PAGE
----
4. IANA Considerations.............................................15 9.3. Data Types in Unencrypted SRTCP Compound Packets...........12
5. Acknowledgements................................................16 9.4. Prevention of SRTCP IV Reuse...............................13
6. References......................................................17 10. Constraints on AEAD for SRTP and SRTCP.........................13
6.1. Normative References.......................................17 10.1. Generic AEAD Parameter Constraints........................13
6.2. Informative References.....................................18 10.2. AES-GCM for SRTP/SRTCP....................................14
10.3. AES-CCM for SRTP/SRTCP....................................14
11. Key Derivation Functions.......................................15
12. Security Considerations........................................15
12.1. Handling of Security Critical Parameters..................15
12.2. Size of the Authentication Tag............................15
13. IANA Considerations............................................16
13.1. SDES......................................................16
13.2. DTLS......................................................17
13.3. MIKEY.....................................................19
14. Parameters for use with MIKEY..................................19
15. Acknowledgements...............................................20
16. References.....................................................21
16.1. Normative References......................................21
16.2. Informative References....................................22
1. Introduction 1. Introduction
The Secure Real-time Transport Protocol (SRTP) is a profile of the The Secure Real-time Transport Protocol (SRTP) is a profile of the
Real-time Transport Protocol (RTP), which can provide Real-time Transport Protocol (RTP), which can provide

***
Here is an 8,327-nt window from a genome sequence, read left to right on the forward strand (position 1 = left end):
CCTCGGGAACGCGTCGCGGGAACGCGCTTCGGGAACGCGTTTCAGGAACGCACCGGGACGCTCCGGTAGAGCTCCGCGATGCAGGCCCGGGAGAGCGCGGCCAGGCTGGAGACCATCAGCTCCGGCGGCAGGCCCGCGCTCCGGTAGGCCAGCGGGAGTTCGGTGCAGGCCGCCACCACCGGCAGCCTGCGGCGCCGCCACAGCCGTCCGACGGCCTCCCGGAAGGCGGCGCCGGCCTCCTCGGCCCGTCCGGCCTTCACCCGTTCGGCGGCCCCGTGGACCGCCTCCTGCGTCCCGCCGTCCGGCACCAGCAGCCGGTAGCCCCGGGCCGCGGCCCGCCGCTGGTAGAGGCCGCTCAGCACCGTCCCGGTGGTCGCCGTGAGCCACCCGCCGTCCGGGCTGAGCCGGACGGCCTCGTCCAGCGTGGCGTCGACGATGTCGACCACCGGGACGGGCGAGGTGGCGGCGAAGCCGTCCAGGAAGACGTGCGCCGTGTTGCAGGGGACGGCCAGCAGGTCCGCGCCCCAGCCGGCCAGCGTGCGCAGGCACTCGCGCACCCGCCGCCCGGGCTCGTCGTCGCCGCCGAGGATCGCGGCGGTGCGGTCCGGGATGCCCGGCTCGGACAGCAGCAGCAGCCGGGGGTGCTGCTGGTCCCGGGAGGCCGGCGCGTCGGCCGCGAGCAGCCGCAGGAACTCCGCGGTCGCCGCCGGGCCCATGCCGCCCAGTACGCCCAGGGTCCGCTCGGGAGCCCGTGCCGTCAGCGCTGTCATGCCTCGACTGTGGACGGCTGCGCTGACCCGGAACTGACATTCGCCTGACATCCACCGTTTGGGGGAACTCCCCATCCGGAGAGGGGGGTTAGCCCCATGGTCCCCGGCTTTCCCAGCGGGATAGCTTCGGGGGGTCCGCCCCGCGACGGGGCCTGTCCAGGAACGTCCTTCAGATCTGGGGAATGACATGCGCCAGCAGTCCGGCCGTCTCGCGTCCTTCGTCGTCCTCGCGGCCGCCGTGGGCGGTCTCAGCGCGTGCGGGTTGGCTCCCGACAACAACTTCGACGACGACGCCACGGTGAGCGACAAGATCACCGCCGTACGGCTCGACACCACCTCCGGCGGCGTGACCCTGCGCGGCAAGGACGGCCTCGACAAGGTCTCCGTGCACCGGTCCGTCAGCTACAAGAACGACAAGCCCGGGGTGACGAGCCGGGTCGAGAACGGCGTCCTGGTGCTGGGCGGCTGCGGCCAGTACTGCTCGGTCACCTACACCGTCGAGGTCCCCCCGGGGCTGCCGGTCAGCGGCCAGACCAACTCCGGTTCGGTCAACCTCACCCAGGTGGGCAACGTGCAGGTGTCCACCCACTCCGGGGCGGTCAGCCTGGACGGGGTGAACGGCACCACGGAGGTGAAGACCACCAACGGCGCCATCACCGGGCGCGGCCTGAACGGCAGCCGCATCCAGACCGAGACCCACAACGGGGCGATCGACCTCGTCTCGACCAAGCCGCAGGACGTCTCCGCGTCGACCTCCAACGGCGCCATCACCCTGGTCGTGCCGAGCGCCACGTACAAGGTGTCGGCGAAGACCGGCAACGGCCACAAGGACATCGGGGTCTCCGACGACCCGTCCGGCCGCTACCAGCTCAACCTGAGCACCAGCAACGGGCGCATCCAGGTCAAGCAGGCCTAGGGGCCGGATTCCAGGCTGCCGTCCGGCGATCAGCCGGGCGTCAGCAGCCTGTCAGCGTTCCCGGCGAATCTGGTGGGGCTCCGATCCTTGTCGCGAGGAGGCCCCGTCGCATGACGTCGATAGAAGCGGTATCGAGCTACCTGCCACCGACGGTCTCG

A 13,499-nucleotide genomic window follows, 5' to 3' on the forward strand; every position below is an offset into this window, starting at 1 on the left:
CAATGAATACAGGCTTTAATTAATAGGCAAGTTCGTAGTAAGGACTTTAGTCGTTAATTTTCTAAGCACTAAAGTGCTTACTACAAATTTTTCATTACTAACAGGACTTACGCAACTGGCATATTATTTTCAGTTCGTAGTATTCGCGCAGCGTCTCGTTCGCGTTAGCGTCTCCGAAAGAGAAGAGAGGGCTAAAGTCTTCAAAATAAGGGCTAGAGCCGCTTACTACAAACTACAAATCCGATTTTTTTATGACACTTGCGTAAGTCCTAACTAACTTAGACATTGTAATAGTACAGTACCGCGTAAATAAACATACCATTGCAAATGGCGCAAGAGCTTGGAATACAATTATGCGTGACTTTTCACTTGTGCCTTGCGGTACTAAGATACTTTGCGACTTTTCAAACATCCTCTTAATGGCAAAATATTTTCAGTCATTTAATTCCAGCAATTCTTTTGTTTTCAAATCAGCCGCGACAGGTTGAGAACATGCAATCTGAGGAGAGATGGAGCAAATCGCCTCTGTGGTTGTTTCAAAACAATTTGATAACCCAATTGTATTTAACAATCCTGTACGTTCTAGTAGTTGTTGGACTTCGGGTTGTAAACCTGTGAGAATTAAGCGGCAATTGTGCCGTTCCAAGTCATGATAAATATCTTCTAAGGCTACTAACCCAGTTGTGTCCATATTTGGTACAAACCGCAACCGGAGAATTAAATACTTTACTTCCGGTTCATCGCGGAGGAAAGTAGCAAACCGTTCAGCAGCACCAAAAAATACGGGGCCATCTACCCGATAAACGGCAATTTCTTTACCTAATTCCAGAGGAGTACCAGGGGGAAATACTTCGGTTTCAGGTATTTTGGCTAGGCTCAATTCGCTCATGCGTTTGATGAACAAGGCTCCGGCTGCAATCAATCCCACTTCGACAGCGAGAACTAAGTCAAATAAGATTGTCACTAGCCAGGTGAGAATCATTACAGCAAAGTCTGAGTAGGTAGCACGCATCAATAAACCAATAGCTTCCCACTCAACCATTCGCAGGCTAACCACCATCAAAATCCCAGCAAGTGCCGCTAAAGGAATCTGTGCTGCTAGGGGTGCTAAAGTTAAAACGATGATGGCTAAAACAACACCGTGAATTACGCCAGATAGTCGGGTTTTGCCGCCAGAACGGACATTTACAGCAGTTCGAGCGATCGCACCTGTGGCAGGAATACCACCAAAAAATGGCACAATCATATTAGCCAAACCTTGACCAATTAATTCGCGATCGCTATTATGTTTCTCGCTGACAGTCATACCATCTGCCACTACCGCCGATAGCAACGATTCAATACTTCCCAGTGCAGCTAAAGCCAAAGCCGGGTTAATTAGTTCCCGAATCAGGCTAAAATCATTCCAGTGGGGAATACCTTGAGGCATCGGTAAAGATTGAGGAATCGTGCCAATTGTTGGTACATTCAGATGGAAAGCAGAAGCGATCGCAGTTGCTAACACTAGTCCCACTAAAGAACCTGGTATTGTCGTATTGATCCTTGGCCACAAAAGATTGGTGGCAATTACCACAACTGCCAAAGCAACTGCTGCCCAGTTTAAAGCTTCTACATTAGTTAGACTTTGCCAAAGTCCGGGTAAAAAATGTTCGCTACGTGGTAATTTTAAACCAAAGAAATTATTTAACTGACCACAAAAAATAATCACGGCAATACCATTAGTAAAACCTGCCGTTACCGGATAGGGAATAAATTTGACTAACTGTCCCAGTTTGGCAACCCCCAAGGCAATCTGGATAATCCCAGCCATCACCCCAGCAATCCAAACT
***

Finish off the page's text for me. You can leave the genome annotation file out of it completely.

confidentiality, message authentication, and replay protection to the confidentiality, message authentication, and replay protection to the
RTP traffic and to the control traffic for RTP, the Real-time RTP traffic and to the control traffic for RTP, the Real-time
Transport Control Protocol (RTCP). Transport Control Protocol (RTCP). It is important to note that the
outgoing SRTP packets from a single endpoint may be originating from
SRTP/SRTCP assumes that both the sender and recipient have a shared several independent data sources.
secret master key and a shared master salt. As described in sections
4.3.1 and 4.3.3 of [RFC3711], a Key Derivation Function is applied to
these values to obtain separate encryption keys, authentication keys
and salting keys for SRTP and for SRTCP. (Note: As will be explained
below, AEAD SRTP/SRTCP does not make use of these authentication
keys.)
Authenticated encryption [BN00] is a form of encryption that, in Authenticated encryption [BN00] is a form of encryption that, in
addition to providing confidentiality for the plaintext that is addition to providing confidentiality for the plaintext that is
encrypted, provides a way to check its integrity and authenticity. encrypted, provides a way to check its integrity and authenticity.
Authenticated Encryption with Associated Data, or AEAD [R02], adds Authenticated Encryption with Associated Data, or AEAD [R02], adds
the ability to check the integrity and authenticity of some the ability to check the integrity and authenticity of some
Associated Data (AD), also called "additional authenticated data", Associated Data (AD), also called "additional authenticated data",
that is not encrypted. This specification makes use of the interface that is not encrypted. This specification makes use of the interface
to a generic AEAD algorithm as defined in [RFC5116]. to a generic AEAD algorithm as defined in [RFC5116].
skipping to change at page 3, line 39 skipping to change at page 3, line 48
hardware, making it especially appealing for high-speed hardware, making it especially appealing for high-speed
implementations, or for implementations in an efficient and compact implementations, or for implementations in an efficient and compact